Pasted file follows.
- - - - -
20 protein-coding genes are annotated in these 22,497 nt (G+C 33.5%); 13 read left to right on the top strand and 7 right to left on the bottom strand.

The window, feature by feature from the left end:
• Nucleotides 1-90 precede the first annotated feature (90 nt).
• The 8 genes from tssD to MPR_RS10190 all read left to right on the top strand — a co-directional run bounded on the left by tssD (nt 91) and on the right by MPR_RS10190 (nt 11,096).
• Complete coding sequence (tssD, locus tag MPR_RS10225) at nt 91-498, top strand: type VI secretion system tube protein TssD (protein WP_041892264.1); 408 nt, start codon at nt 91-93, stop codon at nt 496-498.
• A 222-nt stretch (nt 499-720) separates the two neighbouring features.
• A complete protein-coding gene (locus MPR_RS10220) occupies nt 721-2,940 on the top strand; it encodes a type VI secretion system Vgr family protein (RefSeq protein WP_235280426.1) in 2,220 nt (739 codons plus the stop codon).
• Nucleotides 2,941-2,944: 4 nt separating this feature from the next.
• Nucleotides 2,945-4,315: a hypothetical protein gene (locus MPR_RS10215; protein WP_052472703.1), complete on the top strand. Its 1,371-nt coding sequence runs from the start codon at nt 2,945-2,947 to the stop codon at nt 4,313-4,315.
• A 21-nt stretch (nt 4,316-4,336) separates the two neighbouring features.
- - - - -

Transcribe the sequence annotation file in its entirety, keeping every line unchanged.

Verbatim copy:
20 protein-coding genes are annotated in these 22,497 nt (G+C 33.5%); 13 read left to right on the top strand and 7 right to left on the bottom strand.

The window, feature by feature from the left end:
• Nucleotides 1-90 precede the first annotated feature (90 nt).
• The 8 genes from tssD to MPR_RS10190 all read left to right on the top strand — a co-directional run bounded on the left by tssD (nt 91) and on the right by MPR_RS10190 (nt 11,096).
• Complete coding sequence (tssD, locus tag MPR_RS10225) at nt 91-498, top strand: type VI secretion system tube protein TssD (protein WP_041892264.1); 408 nt, start codon at nt 91-93, stop codon at nt 496-498.
• A 222-nt stretch (nt 499-720) separates the two neighbouring features.
• A complete protein-coding gene (locus MPR_RS10220) occupies nt 721-2,940 on the top strand; it encodes a type VI secretion system Vgr family protein (RefSeq protein WP_235280426.1) in 2,220 nt (739 codons plus the stop codon).
• Nucleotides 2,941-2,944: 4 nt separating this feature from the next.
• Nucleotides 2,945-4,315: a hypothetical protein gene (locus MPR_RS10215; protein WP_052472703.1), complete on the top strand. Its 1,371-nt coding sequence runs from the start codon at nt 2,945-2,947 to the stop codon at nt 4,313-4,315.
• A 21-nt stretch (nt 4,316-4,336) separates the two neighbouring features.